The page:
Before your brain starts going down the wrong path, we are not talking about a weapon that shoots cannonballs when lit (that’s a cannon, with two n’s). The canon we are talking about this week is the Biblical canon, which is the list of books considered to be Scripture by the Christian community. Open up a Protestant Bible and look at the table of contents page, and you’re looking at a basic list of the Christian canon. If you happen to open up a Roman Catholic Bible, you’ll likely see some extra books, called the Apocrypha, which most Christians have determined to be outside the approved canon of Scripture.
The biggest question people have when pondering the canon of Scripture is why those books are in and others didn’t make the cut. We do not have much knowledge on how the Old Testament came to be put together since it is considerably older, but it took over 200 years for the church to decide and agree on the books to include in the New Testament! The first proposed canon was in 144 A.D. by a guy named Marcion. However, he messed it up and took out any references to the Old Testament and changed some other doctrine, so his canon was rejected. The first somewhat official canon was put together around 200 A.D., but it was still not quite right. Half a century later another guy gave it a shot, and he was getting closer. Then, in the 4th century, the church decided to get a whole bunch of leaders and theologians together to work it out. The final canon we have today was decided on in 367 and reaffirmed in 397.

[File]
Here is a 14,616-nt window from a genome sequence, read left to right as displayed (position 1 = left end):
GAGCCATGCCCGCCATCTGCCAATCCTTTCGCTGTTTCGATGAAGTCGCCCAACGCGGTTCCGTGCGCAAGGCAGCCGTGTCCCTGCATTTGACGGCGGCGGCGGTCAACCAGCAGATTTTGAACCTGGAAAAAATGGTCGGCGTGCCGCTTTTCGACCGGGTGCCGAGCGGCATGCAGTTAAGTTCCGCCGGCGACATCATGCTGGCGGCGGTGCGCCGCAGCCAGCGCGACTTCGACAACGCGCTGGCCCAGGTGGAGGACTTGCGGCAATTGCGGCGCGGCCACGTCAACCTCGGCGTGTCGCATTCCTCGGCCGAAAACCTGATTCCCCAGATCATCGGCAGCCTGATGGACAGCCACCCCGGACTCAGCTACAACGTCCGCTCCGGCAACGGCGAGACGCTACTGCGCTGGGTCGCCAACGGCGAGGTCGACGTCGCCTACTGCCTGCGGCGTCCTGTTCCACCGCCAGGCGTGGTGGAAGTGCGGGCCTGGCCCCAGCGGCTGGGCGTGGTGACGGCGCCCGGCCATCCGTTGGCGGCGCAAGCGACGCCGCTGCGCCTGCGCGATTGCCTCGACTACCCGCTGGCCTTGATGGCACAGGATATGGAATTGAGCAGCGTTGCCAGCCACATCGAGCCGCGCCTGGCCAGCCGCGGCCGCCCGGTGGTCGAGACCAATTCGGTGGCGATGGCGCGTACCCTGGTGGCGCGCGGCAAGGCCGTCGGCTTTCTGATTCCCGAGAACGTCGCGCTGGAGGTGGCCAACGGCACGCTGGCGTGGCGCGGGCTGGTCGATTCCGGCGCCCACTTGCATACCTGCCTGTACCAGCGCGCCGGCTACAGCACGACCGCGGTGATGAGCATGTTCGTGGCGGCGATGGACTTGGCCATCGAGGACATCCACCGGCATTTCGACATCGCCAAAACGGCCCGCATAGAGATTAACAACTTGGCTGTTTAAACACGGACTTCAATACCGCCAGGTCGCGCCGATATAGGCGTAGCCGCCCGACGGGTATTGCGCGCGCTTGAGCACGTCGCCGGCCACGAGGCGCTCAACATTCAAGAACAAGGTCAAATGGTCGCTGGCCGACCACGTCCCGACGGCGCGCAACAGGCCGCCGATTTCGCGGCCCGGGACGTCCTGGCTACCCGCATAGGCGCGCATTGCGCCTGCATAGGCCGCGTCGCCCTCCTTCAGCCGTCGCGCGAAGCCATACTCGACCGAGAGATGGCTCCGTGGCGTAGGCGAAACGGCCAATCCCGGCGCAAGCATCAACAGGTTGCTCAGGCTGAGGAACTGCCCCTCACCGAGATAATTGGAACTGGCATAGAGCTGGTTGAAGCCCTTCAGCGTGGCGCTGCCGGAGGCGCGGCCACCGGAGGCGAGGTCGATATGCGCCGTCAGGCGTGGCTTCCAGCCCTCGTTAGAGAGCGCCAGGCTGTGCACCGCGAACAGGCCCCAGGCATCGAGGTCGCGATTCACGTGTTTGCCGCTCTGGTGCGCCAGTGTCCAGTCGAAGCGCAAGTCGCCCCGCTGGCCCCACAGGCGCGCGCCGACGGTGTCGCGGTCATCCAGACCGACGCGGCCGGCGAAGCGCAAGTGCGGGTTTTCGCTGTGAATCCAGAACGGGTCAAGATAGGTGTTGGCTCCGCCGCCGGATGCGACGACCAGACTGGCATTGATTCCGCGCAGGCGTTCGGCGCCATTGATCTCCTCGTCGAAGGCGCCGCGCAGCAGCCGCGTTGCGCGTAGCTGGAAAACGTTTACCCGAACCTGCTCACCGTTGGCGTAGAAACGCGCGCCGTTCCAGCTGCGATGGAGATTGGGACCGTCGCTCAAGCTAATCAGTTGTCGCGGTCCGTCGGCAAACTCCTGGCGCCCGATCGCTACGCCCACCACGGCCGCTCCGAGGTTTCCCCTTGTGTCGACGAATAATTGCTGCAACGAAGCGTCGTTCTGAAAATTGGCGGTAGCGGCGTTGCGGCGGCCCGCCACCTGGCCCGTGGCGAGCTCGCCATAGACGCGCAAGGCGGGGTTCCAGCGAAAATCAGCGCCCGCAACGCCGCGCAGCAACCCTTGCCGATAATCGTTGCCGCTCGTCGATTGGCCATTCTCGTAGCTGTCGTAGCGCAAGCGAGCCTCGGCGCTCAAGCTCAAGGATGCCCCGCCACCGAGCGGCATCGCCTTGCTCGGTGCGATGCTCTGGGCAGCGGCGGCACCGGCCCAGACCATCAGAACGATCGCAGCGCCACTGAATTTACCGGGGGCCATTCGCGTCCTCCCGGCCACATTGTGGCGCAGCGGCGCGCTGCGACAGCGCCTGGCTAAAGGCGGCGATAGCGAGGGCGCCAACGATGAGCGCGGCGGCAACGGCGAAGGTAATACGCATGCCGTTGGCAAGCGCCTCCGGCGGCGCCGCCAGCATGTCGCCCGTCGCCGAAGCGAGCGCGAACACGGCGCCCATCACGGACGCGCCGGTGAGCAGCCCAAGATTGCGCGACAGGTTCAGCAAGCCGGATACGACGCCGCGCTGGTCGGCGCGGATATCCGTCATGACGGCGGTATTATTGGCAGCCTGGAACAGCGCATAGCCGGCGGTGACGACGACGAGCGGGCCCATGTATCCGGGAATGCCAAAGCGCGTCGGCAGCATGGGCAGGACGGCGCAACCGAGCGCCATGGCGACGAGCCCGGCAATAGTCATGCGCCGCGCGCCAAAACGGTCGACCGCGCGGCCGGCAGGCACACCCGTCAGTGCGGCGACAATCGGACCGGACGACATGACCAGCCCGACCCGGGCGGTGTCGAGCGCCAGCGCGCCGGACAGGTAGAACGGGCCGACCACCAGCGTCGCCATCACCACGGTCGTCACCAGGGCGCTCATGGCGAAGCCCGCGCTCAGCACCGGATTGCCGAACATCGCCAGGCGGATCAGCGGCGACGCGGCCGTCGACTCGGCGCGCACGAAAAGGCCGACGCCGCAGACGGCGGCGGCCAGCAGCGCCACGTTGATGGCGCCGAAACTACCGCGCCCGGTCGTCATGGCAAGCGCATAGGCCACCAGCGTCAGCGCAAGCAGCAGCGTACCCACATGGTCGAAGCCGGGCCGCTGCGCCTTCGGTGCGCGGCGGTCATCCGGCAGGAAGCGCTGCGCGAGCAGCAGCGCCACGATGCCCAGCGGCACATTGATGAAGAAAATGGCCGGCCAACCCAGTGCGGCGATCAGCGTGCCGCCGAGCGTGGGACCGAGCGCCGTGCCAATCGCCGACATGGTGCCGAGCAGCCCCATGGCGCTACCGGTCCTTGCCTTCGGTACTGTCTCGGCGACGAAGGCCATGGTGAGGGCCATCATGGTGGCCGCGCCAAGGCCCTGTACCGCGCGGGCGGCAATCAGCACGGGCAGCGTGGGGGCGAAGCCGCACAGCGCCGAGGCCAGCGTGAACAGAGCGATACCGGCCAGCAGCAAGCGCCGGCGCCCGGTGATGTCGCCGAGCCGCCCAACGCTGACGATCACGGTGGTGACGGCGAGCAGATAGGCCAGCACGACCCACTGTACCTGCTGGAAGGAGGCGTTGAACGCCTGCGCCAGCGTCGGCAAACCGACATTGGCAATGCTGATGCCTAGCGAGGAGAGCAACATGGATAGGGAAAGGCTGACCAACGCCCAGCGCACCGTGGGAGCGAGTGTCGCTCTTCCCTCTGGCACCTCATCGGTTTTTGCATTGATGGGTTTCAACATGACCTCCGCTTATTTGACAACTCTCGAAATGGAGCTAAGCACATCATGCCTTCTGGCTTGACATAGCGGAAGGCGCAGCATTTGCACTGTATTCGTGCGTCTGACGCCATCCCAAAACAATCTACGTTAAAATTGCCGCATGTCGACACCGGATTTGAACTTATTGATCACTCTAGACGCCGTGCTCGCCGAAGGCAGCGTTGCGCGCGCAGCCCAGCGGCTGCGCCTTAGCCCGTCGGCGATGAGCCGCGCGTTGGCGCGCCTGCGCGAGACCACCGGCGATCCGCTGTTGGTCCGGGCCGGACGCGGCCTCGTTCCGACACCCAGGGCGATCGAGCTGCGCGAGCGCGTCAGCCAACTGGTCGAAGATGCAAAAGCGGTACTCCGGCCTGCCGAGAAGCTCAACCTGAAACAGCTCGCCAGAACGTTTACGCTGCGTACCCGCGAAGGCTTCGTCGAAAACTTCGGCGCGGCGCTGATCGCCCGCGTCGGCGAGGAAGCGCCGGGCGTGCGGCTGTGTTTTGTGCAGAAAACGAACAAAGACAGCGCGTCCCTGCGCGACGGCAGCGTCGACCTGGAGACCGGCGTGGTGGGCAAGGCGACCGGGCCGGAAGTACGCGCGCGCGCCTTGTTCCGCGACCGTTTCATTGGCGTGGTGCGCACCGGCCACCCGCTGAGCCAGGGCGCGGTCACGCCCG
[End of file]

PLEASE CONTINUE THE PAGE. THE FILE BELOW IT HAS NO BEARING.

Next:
The key aspects they considered when forming the canon was what they called apostolicity - whether it came directly from an apostle of Christ. This is why certain books took longer to be approved for the canon, since not all books are clear on who authored them. The book of Hebrews is the main example of this, but there was debate over 1 and 2 Peter, James, and Revelation as well.
The canonization of Scripture is important because it finalized what books were to be considered important and which are not. Occasionally we see other uncanonized documents surface, such as the gospel of Thomas and others, but we as Christians trust the work done by the church fathers so many centuries ago that only the books included in our Bible are what God intended to be there. Because of that, we can trust that “All Scripture is God-breathed and is useful for teaching, rebuking, correcting and training in righteousness, so that the servant of God may be thoroughly equipped for every good work.” (2 Timothy 3:16-17)